1. ## counter examples!

I just need a counter example for each of theses problems, they have been killing me for a few days now..

A) The gcd of

$2x^2+4x+2$
$4x^2 +12x+8$

in $\mathbb{Q}[x]$ is $2x+2$

B) If $k$ is a field in $p(x) \in k[x]$ is a non constant polynomial having no roots in $k$, then $p(x)$ is irreducible in $k[x]$

These are both false, but Everything i try works for them...

2. Originally Posted by ux0
I just need a counter example for each of theses problems, they have been killing me for a few days now..

A) The gcd of

$2x^2+4x+2$
$4x^2 +12x+8$

in $\mathbb{Q}[x]$ is $2x+2$

$2x^2+4x+2=2(x+1)^2\,,\,4x^2+12x+8=4(x+1)(x+2)$, so the gcd is $x+1$ , up to a constant, and thus your answer is correct, though perhaps not the prettiest one.

B) If $k$ is a field in $p(x) \in k[x]$ is a non constant polynomial having no roots in $k$, then $p(x)$ is irreducible in $k[x]$

$(x^2+1)^5$ has no roots over $\mathbb{R}$, but it is terribly NOT irreducible...

Tonio

These are both false, but Everything i try works for them...
.

3. THose solution don't work, each of those statements are Actually False, so I need to find an example that proves them wrong...

So in the first part, i need to find the GCD that's $> 2x+2$

And in the second part, i need to find a poly, that is in a Field, $k$. Which has no roots in $k$, but it is reducible in the $k[x]$

that's the problem I'm having...

I'm thinking in part two I need to use the proposition:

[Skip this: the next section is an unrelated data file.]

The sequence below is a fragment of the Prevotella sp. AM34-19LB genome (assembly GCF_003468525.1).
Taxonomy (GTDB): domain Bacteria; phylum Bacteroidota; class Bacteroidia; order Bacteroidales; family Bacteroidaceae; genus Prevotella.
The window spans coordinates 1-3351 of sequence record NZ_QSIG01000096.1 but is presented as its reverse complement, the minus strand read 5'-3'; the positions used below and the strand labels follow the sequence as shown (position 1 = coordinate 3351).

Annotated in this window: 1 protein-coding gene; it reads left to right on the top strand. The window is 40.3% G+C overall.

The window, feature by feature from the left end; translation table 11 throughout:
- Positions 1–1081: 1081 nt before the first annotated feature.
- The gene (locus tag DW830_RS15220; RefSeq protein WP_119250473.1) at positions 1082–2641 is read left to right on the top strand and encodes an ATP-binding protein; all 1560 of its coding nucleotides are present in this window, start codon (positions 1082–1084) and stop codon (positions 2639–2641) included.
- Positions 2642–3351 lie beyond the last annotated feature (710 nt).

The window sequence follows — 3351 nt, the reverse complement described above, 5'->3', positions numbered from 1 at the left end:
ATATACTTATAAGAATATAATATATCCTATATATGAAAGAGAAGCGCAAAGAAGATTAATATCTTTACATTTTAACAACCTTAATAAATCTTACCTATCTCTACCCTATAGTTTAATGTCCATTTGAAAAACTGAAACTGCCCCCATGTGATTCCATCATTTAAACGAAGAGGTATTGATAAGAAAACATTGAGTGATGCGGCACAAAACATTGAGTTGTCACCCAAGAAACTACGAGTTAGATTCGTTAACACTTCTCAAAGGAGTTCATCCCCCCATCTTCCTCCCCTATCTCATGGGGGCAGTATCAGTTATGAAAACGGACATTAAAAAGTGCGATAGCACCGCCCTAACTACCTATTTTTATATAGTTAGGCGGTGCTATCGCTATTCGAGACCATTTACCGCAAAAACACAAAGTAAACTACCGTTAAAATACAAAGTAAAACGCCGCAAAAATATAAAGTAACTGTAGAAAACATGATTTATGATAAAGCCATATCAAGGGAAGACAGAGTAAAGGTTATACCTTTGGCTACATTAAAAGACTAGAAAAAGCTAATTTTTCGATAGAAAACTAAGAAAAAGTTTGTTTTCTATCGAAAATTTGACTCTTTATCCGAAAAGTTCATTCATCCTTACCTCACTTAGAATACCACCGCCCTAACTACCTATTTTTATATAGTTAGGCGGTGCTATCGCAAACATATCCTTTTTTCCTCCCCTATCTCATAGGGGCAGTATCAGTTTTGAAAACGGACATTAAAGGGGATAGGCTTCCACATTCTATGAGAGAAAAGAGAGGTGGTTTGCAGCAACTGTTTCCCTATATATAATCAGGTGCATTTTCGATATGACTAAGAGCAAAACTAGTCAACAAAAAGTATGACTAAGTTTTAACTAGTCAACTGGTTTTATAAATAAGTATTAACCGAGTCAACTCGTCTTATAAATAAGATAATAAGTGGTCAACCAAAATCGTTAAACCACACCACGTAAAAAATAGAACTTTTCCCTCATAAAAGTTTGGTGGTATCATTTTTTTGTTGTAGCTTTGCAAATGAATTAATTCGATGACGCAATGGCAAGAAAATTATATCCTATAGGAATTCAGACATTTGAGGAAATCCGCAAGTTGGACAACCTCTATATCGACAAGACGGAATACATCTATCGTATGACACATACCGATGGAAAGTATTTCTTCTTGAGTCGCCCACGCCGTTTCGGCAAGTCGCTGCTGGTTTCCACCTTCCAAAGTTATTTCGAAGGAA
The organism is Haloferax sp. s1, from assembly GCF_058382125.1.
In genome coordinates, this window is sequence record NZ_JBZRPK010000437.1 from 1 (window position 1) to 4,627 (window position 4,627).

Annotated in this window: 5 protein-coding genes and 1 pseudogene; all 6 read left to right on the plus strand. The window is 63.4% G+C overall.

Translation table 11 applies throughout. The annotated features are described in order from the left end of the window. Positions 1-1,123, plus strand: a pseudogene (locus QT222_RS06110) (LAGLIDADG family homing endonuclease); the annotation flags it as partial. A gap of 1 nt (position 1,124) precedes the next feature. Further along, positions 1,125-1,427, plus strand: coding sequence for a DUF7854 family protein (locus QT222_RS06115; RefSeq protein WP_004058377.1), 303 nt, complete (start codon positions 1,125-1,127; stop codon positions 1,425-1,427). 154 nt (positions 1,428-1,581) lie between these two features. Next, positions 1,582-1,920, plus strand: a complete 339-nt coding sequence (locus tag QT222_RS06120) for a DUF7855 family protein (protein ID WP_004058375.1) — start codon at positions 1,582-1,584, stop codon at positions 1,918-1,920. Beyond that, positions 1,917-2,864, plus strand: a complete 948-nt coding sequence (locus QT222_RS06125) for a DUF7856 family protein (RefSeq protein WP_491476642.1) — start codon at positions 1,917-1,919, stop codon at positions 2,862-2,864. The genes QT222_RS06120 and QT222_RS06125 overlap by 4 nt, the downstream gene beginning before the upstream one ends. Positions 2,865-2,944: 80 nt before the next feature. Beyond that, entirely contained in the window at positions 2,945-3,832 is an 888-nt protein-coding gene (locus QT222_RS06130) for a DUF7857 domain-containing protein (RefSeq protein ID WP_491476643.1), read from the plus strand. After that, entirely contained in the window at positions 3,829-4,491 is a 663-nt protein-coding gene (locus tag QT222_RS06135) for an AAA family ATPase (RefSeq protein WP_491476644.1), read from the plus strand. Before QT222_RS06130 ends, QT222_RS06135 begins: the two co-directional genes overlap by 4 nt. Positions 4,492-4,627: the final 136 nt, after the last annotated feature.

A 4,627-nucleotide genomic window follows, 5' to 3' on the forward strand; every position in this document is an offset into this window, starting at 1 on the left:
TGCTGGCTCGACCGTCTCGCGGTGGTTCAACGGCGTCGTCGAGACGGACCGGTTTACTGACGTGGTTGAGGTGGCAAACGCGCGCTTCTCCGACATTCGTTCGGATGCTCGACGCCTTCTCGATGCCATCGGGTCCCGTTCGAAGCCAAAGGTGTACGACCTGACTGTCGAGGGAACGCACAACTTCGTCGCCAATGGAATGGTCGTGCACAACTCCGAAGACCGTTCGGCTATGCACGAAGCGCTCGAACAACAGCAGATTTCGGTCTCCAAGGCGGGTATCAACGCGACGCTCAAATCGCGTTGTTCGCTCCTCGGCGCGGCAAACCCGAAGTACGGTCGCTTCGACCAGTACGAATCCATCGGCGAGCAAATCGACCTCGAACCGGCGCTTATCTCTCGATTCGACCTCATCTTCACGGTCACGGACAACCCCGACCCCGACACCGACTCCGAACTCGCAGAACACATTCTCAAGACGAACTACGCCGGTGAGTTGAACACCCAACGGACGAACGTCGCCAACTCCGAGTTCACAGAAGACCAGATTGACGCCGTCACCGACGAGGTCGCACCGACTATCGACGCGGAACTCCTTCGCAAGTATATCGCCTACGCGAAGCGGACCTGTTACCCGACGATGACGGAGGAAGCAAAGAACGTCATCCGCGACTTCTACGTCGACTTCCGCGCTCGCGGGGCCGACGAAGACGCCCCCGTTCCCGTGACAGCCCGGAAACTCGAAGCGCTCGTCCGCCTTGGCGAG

If k is a field, then every non constant polynomial $f(x) \in k[x]$ has a factorization

$f(x)=ap_1(x)....p_t(x)$

where a is a nonzero constant and the $p_i(x)$ are monic irreducible polynomials.
or this proposition

Let $k$ be a field and let $f(x) \in k[x]$ be a quadratic or cubic polynomial. Then $f(x)$ is irreducible in k[x] if and only if $f(x)$ does not have a root in $k$
It is clear by the second proposition my counter example to part two would be of degree greater than 3...

4. oops found part two...

$x^4+2x+1 = (x^2+1)^2$

No real roots, but is reducible..

Still don't have part 1... i was thinking it was like you said

2x+2 is just a linear combo of x+1 therefore x+1 is unique, and monic, where 2x+2 is not unique.

5. Originally Posted by ux0
oops found part two...

$x^4+2x+1 = (x^2+1)^2$

No real roots, but is reducible..

Still don't have part 1... i was thinking it was like you said

2x+2 is just a linear combo of x+1 therefore x+1 is unique, and monic, where 2x+2 is not unique.

I don't know what you're doing: in my previous post I answered your questions. You may believe what you want but unless proven wrong I'm certain 99.999% about their being right.

Tonio